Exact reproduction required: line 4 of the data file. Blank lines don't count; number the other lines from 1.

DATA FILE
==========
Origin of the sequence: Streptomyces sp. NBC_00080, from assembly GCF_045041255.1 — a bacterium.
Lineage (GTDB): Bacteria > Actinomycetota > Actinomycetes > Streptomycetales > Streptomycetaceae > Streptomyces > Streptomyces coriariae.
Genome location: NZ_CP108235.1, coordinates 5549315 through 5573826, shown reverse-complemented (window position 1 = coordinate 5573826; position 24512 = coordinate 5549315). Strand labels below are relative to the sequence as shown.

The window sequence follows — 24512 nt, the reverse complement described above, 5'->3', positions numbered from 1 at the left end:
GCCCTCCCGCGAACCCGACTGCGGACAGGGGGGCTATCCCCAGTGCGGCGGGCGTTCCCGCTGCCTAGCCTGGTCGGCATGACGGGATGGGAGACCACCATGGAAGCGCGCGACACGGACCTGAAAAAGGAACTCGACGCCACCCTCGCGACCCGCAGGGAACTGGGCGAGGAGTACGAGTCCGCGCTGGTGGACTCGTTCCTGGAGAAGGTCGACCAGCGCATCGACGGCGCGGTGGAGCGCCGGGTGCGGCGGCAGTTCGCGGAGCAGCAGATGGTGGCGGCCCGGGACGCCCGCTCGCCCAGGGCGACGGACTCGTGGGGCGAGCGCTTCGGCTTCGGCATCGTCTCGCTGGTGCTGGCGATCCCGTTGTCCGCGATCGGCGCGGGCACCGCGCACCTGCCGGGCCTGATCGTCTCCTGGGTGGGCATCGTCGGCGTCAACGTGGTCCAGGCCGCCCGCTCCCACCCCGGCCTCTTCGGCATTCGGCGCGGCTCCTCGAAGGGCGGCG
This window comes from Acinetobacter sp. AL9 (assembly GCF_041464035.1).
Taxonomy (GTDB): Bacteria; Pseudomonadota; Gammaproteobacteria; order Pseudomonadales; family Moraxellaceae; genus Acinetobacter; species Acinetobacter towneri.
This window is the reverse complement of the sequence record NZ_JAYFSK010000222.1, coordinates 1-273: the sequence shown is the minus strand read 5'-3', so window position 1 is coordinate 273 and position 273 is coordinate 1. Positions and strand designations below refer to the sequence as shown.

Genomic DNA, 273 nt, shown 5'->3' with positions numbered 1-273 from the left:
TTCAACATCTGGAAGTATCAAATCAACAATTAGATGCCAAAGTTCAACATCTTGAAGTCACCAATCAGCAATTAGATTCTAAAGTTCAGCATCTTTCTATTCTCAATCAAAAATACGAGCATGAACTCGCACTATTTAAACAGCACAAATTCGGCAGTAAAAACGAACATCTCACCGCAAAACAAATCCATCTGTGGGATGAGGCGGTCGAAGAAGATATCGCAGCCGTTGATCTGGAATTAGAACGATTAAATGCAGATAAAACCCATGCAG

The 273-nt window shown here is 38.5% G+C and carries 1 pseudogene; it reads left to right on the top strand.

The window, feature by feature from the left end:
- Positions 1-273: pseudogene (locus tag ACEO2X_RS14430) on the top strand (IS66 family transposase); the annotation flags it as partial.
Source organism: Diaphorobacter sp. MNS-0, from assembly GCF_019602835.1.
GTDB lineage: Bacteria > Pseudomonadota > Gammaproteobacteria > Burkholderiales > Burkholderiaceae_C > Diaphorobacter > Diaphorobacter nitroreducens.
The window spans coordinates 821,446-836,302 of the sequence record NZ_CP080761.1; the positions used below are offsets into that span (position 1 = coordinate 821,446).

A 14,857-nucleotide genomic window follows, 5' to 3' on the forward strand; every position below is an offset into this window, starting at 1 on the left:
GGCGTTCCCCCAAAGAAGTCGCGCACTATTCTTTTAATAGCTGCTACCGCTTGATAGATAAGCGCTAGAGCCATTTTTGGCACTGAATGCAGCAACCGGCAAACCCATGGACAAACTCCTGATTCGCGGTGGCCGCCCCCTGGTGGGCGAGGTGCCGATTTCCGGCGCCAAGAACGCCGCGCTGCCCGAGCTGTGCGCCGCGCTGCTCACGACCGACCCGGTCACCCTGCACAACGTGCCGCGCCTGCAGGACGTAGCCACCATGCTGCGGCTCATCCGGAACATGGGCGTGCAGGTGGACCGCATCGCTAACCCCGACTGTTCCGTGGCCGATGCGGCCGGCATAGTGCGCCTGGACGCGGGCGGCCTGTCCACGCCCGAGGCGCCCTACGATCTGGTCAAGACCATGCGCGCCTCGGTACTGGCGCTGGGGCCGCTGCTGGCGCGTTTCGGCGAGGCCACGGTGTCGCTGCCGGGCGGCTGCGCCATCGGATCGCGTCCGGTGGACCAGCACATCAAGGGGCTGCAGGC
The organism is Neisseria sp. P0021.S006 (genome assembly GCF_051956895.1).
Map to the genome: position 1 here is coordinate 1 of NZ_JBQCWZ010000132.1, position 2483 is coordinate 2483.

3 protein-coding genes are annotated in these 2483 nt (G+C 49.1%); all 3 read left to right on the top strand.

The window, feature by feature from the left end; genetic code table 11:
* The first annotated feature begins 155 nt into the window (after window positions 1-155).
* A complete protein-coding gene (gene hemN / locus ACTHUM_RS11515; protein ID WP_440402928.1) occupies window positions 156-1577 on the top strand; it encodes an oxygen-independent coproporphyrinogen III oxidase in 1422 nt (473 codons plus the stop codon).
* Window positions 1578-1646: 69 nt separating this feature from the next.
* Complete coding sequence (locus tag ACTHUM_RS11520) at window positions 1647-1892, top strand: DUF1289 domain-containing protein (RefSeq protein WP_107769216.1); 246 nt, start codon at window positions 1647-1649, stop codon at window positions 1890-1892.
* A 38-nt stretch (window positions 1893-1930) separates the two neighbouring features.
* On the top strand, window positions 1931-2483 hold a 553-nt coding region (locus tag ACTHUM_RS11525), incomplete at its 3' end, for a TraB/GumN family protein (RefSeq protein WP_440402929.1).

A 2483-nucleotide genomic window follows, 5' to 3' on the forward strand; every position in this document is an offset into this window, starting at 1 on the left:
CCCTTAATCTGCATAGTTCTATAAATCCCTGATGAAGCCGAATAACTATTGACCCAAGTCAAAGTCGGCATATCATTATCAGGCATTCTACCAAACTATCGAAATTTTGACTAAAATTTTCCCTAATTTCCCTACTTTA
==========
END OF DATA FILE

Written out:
The window sequence follows — 24512 nt, the reverse complement described above, 5'->3', positions numbered from 1 at the left end: